Vascular – Native
Herbs - Dicotyledonous composites
The National Vegetation Survey (NVS) Databank is a physical archive and electronic databank containing records of over 94,000 vegetation survey plots - including data from over 19,000 permanent plots. NVS maintains a standard set of species code abbreviations that correspond to standard scientific plant names from the Ngä Tipu o Aotearoa - New Zealand Plants database.
2n = 18
Current conservation status
The conservation status of all known New Zealand vascular plant taxa at the rank of species and below were reassessed in 2017 using the New Zealand Threat Classification System (NZTCS). This report includes a statistical summary and brief notes on changes since 2012 and replaces all previous NZTCS lists for vascular plants. Authors: By Peter J. de Lange, Jeremy R. Rolfe, John W. Barkla, Shannel P. Courtney, Paul D. Champion, Leon R. Perrie, Sarah M. Beadel, Kerry A. Ford, Ilse Breitwieser, Ines Schönberger, Rowan Hindmarsh-Walls, Peter B. Heenan and Kate Ladley.
2012 | Not Threatened
Previous conservation statuses
2009 | Not Threatened
2004 | Not Threatened
South Island, widespread on the higher mountains of Central Otago and the lakes district but extending west locally, almost to the Southern Alps.
Low to High-Alpine 1200-2000 metres, in boggy ground in cushionfield vegetation, but not the most exposed sites and late snowbanks. Further west, it occurs locally in exposed snow tussock-herbfield and fellfield.
Forming moss-like patches 10 cm or more across, bright-green. Stock rather stout, multiple heads, emitting on short stolons densely clad in imbricate leaves, branches up to 3 cm. long; Leaves close-set along branches, 6-10 × 1 mm, coriaceous, erect to patent, awl-shaped, curved at tip, narrowly linear to linear-oblong to subulate-oblong, subacute, ciliolate near sheathing base; midrib prominent. Capitula solitary, approximately 3 mm. diameter, subsessile, invested by leaves, barely extend beyond them as the fruits ripen; phyllaries up to 3 mm long, linear-oblong, obtuse, scarious, nerves usually prominent. Florets 15-20; female with slender corolla-tube, 4-lobed; disk-florets sub-funnelform, usually 5-lobed. Achenes approximately 1-2 mm long, linear-clavate, distinctly to obscurely 4-ribbed, pubescent to glabrous.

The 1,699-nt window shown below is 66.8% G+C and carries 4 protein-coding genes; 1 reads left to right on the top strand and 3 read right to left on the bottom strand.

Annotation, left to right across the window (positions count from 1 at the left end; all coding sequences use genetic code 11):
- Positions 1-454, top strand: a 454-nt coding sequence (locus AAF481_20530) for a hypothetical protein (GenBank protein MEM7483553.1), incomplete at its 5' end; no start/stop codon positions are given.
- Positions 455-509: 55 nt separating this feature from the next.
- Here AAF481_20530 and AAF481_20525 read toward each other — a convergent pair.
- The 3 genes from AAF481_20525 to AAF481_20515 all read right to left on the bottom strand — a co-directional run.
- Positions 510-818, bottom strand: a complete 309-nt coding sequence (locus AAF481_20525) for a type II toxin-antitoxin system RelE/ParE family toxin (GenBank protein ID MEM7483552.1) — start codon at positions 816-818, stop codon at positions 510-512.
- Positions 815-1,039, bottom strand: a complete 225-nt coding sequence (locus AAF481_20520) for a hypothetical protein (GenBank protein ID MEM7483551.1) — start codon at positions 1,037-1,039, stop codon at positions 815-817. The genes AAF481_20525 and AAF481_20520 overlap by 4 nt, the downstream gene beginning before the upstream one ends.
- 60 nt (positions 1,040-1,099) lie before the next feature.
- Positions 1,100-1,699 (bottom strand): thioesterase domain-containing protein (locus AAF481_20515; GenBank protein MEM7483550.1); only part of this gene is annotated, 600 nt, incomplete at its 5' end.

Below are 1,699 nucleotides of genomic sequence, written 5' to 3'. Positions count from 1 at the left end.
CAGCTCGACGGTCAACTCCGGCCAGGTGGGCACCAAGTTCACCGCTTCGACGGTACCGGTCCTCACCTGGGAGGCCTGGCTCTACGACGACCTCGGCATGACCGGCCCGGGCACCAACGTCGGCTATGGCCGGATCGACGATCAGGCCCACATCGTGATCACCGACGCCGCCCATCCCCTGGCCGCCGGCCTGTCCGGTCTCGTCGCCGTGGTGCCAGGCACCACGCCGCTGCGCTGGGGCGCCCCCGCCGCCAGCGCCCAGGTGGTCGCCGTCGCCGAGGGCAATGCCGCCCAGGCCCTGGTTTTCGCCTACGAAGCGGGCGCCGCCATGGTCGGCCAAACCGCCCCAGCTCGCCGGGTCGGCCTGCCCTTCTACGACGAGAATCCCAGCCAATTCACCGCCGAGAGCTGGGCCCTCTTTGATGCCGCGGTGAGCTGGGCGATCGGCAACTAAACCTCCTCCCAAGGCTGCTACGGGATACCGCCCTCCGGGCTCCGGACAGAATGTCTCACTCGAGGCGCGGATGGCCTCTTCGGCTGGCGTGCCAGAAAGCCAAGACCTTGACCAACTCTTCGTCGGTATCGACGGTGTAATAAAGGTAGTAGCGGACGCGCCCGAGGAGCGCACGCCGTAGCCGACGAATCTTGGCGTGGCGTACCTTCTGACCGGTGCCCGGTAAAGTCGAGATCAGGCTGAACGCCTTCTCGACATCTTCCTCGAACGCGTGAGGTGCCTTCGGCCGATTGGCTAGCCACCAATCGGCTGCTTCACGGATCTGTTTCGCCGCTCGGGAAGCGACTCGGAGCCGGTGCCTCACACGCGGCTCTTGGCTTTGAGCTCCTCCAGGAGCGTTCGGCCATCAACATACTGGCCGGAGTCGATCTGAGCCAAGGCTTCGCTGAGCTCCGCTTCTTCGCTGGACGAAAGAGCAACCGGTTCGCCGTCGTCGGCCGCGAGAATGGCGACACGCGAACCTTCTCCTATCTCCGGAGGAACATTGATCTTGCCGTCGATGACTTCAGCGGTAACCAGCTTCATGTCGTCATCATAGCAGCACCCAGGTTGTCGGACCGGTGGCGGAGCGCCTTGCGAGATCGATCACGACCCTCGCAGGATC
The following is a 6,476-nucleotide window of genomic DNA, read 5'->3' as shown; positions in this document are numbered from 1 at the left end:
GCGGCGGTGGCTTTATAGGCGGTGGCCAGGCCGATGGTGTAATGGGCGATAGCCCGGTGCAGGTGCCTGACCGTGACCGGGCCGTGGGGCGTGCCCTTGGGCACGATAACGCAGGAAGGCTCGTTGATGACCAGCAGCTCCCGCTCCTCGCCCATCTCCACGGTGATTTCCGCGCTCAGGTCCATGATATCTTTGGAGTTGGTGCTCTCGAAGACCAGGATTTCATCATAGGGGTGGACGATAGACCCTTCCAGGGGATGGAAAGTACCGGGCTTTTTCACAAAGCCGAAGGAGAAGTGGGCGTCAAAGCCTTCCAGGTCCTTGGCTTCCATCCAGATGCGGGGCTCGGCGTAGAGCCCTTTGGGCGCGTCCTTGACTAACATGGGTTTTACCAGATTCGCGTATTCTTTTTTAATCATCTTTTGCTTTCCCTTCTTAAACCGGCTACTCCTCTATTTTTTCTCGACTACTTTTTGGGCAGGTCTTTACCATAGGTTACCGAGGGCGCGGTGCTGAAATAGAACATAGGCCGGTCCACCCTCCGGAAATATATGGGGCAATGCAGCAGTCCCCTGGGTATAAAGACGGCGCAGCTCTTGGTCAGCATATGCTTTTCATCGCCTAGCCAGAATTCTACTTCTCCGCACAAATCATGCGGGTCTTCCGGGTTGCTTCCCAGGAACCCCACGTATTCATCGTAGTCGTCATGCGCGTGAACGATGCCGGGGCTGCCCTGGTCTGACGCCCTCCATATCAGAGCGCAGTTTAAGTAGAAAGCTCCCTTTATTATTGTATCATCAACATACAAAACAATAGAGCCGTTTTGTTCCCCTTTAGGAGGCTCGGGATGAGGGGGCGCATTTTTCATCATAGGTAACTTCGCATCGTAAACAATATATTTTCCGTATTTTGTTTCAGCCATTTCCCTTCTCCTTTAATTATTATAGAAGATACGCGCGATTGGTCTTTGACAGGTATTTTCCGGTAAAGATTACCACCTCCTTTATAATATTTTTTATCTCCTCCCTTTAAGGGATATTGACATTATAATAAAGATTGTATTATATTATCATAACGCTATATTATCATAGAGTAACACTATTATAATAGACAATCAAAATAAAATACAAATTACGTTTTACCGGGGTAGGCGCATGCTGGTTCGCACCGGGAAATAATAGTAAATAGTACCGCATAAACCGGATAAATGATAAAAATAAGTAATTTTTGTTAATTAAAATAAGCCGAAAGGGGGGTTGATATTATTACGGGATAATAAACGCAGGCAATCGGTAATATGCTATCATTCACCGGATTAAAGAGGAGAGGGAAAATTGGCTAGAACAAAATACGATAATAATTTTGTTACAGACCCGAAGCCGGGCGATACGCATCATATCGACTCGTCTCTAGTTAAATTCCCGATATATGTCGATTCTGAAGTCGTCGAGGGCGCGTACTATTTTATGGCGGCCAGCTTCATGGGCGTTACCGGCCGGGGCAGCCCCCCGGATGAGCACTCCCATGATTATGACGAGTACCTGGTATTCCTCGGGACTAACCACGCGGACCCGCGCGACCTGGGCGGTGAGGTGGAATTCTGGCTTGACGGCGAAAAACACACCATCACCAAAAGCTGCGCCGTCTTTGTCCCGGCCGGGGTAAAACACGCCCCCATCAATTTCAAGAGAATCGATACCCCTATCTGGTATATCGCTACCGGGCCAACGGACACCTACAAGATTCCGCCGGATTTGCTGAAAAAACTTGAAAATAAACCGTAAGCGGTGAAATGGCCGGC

Similar to A. patearoa which has broader (1.5-2 mm) blunt leaves and flower stalks that elongate beyond the leaves as the fruits ripen.
Cypsela are primarily dispersed by wind (Thorsen et al., 2009)
abrotanella: Little Artemisia (known as Abrotanus by ancient herbalists)
Where To Buy
Not commercially available.
Description adapted by M. Ward from Mark (2012) & Allan (1961).
References and further reading
Allan, H. H. 1961. Flora of New Zealand. Vol. 1. Wellington: Government Printer. pg. 695.
Mark, A. F. 2012. Above the Treeline: A Nature Guide to Alpine New Zealand. Craig Potton Publishing, Nelson. pg. 198.
Thorsen, M. J.; Dickinson, K. J. M.; Seddon, P. J. 2009. Seed dispersal systems in the New Zealand flora. Perspectives in Plant Ecology, Evolution and Systematics 2009 Vol. 11 No. 4 pp. 285-309.